Deflation is a word on the lips of more financial experts these days.
The term refers to a fall in prices (despite no change in product quality or quantity) and is the opposite of inflation. But like inflation, deflation can have a devastating impact on individual pocketbooks and the broader economy.
On the surface, deflation sounds great. Most consumers cheer when gas prices fall or housing becomes more affordable.
But deflation can be too much of a good thing.
“It would be a wonderful deal, except as prices fall on various things, pretty soon the price that is demanded is not enough to pay workers who build the television sets or whatever it may be. Then they get laid off,” says Tony Cherin, professor emeritus of finance at San Diego State University.
Such job losses make consumers nervous and less likely to spend, deepening the downward trend.
Most financial experts say the odds of the U.S. entering a serious deflationary spiral are low but not outside the realm of possibility.
“I think we’re flirting with it, and I think there are risks that we have to be careful of,” says Stacy Francis, president of Francis Financial Inc., a fee-only financial planning firm in New York.
There are several steps that consumers can take now to prepare themselves to survive a deflationary cycle. In fact, a little preparation may help you to actually benefit from downward price pressure.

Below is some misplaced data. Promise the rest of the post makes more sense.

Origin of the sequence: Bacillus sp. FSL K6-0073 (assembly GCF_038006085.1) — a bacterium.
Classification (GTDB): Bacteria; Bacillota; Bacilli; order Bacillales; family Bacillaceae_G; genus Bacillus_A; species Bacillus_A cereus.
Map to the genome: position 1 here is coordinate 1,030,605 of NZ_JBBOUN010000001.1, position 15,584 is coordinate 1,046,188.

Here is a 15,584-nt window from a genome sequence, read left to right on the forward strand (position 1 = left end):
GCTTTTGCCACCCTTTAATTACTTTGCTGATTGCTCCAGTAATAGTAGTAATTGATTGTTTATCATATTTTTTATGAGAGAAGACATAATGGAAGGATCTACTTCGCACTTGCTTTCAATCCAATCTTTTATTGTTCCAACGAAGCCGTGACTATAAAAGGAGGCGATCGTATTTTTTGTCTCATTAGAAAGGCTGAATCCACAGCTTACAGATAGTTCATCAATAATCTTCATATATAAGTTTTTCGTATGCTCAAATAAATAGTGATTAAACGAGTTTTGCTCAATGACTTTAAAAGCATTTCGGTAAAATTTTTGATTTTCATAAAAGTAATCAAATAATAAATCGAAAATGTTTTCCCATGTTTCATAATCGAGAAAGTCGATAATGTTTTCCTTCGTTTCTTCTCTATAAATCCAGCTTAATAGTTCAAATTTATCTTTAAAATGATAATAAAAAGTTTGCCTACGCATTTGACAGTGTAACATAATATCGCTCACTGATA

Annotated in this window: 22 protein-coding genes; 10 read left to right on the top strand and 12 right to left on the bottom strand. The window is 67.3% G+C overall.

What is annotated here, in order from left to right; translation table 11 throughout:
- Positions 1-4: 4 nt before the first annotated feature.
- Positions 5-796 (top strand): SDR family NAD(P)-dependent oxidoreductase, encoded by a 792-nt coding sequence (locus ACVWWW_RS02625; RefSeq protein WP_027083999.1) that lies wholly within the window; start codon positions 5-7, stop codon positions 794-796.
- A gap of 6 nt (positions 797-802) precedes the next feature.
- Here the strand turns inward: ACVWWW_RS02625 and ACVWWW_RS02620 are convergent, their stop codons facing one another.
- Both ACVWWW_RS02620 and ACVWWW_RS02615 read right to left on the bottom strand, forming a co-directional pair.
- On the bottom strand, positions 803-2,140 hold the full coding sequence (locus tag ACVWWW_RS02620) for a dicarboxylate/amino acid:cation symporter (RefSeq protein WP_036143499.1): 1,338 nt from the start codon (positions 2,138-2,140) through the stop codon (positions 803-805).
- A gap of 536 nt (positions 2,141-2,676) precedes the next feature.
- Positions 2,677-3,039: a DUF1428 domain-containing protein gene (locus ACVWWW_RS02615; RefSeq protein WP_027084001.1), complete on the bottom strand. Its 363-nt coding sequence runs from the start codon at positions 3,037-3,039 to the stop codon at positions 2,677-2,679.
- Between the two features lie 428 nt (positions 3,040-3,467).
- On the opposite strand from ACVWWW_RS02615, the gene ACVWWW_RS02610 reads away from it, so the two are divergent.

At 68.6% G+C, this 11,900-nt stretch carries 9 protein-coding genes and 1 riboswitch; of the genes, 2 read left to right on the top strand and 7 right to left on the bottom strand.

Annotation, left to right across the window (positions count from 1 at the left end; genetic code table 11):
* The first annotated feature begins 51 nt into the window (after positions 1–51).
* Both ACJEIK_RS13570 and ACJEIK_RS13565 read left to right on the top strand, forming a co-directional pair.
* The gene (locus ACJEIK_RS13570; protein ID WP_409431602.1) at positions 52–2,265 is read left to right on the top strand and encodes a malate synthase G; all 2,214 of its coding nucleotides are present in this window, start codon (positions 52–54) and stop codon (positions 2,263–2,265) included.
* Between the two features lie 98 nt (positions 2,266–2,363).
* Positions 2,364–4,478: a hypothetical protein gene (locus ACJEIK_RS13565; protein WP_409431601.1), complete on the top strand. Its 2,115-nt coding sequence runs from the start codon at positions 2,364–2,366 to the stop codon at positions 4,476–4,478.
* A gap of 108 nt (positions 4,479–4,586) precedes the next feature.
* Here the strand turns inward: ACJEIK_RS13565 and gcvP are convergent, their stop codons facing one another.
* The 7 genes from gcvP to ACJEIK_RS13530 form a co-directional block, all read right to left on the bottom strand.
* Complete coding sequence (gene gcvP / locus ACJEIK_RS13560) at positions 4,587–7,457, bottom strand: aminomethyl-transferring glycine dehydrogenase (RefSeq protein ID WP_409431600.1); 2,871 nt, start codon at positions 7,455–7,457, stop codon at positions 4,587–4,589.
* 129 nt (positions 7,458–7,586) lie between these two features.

Following are five tips to help you survive — and even profit from — deflation.
In a deflationary economy, dollars are worth more going forward. That’s because falling prices allow each dollar to buy more in the future.
People worried about deflation want to avoid debt because deflation would make paying off a loan even more expensive.
For example, in a deflationary economy, a computer that sells for $1,000 today might carry a price tag of $990 next year. Or, if you buy a car for $20,000 today, you might be able to buy a better car for $20,000 next year.
However, while prices in a deflationary economy go down, the amount of your loan does not.
“It’s painful. If you’re worried about this, get out of debt as quickly as you can,” says Dan Greenwood, a law professor specializing in corporate finance at Hofstra University School of Law in Hempstead, N.Y.
Consumers can take many different steps to lessen their debt burden quickly. If you carry a balance on high-rate credit cards, try to transfer it to a zero-percentage-rate card and pay down the debt as soon as possible.
Ridding yourself of debt can go a long way toward alleviating your financial fears during a deflationary economy.
“If you’re impacted by the economy, the last thing you want is to already have a negative balance sheet in your name,” Francis says. “You don’t want to have huge amounts of credit card debt, since it only puts more stress and anxiety on you.”
Most financial experts recommend consumers have a rainy day fund of three to six months of living expenses in cash tucked away for emergencies, such as a sudden job loss.
With unemployment rising, some advisers are raising that target to six to nine months.
Switching to a saver’s mind-set may be a challenge for some spenders.
“It’s a huge culture shift,” Greenwood says.
But for many people, the process is under way already. Consumers are being more cautious as a result of the drop in the financial markets and heightened fears of a deep recession.